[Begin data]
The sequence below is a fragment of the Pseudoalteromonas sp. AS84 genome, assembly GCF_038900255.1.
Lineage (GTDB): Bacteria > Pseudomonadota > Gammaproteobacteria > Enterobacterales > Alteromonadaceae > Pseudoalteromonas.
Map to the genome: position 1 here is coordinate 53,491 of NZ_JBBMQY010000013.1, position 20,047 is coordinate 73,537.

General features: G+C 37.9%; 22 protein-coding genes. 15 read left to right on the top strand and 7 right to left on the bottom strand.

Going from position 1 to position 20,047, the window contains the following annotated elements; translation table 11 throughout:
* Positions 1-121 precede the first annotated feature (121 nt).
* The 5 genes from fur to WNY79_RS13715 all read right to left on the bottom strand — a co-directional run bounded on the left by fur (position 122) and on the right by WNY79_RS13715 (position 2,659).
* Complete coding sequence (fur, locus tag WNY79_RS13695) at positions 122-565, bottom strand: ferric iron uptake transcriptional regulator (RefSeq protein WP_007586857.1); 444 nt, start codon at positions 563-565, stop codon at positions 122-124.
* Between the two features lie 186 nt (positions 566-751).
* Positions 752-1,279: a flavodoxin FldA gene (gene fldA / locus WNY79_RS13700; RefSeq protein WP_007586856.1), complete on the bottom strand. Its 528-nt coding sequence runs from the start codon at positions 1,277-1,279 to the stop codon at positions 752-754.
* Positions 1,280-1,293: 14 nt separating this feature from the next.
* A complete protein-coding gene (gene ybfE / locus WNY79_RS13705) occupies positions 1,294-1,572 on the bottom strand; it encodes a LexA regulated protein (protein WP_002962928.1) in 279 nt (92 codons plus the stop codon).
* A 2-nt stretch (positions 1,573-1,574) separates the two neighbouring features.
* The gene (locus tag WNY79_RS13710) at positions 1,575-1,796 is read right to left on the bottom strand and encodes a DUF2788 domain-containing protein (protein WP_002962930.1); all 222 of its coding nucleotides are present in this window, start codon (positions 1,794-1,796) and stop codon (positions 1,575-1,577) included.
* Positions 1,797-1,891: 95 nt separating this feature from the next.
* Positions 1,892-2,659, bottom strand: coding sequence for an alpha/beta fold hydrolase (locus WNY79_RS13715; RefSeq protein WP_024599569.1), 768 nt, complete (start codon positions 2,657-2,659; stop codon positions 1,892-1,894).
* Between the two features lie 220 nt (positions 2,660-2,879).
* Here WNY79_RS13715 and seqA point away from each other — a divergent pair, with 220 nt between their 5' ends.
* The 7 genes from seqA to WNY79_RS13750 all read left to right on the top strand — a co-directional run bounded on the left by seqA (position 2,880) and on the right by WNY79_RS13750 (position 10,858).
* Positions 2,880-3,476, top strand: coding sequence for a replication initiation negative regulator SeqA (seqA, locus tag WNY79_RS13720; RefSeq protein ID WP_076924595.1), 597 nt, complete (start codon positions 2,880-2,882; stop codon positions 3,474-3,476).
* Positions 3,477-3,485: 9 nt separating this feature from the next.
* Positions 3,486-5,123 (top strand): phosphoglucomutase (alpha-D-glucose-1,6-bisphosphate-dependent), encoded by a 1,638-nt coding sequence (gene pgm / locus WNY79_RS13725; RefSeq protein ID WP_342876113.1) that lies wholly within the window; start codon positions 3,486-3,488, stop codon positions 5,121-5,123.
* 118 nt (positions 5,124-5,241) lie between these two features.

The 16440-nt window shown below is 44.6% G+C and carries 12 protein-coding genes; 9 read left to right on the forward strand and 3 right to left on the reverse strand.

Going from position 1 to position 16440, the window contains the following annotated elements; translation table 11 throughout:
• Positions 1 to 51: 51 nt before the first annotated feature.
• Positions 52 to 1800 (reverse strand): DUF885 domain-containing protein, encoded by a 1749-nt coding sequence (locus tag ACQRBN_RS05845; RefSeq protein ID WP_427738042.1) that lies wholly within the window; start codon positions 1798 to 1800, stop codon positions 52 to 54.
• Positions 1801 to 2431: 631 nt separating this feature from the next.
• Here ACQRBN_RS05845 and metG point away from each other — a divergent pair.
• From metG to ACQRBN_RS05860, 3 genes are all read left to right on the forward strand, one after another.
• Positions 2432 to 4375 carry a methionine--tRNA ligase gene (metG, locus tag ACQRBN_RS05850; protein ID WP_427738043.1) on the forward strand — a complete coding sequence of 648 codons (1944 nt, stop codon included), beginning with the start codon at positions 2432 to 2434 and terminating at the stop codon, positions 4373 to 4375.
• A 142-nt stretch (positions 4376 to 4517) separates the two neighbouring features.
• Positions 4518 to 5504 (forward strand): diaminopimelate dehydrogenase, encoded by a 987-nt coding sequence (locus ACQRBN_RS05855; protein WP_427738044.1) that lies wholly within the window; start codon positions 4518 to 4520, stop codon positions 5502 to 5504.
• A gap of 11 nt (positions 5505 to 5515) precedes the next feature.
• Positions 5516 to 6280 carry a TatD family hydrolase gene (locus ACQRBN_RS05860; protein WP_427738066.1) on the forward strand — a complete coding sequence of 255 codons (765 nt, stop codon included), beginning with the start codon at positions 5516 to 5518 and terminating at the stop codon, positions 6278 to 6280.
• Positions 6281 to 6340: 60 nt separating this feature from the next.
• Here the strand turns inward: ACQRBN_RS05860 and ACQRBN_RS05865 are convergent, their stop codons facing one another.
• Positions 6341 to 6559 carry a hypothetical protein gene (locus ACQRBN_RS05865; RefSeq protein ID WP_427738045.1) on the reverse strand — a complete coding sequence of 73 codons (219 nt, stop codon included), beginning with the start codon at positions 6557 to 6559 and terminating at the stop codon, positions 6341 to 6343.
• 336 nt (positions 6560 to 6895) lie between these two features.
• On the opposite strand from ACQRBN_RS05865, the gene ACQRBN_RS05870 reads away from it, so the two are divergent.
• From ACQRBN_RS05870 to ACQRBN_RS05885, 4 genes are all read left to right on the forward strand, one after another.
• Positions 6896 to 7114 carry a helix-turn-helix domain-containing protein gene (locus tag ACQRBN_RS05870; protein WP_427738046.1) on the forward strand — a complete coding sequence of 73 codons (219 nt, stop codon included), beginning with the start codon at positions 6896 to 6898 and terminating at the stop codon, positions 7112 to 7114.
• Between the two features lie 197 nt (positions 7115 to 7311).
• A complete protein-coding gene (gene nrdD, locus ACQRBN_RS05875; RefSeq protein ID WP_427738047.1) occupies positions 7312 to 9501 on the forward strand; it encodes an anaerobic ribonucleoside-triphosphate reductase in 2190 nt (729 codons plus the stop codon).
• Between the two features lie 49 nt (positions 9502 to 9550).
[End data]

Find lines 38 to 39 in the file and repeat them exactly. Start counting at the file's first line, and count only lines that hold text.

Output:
• Positions 6341 to 6559 carry a hypothetical protein gene (locus ACQRBN_RS05865; RefSeq protein ID WP_427738045.1) on the reverse strand — a complete coding sequence of 73 codons (219 nt, stop codon included), beginning with the start codon at positions 6557 to 6559 and terminating at the stop codon, positions 6341 to 6343.
• 336 nt (positions 6560 to 6895) lie between these two features.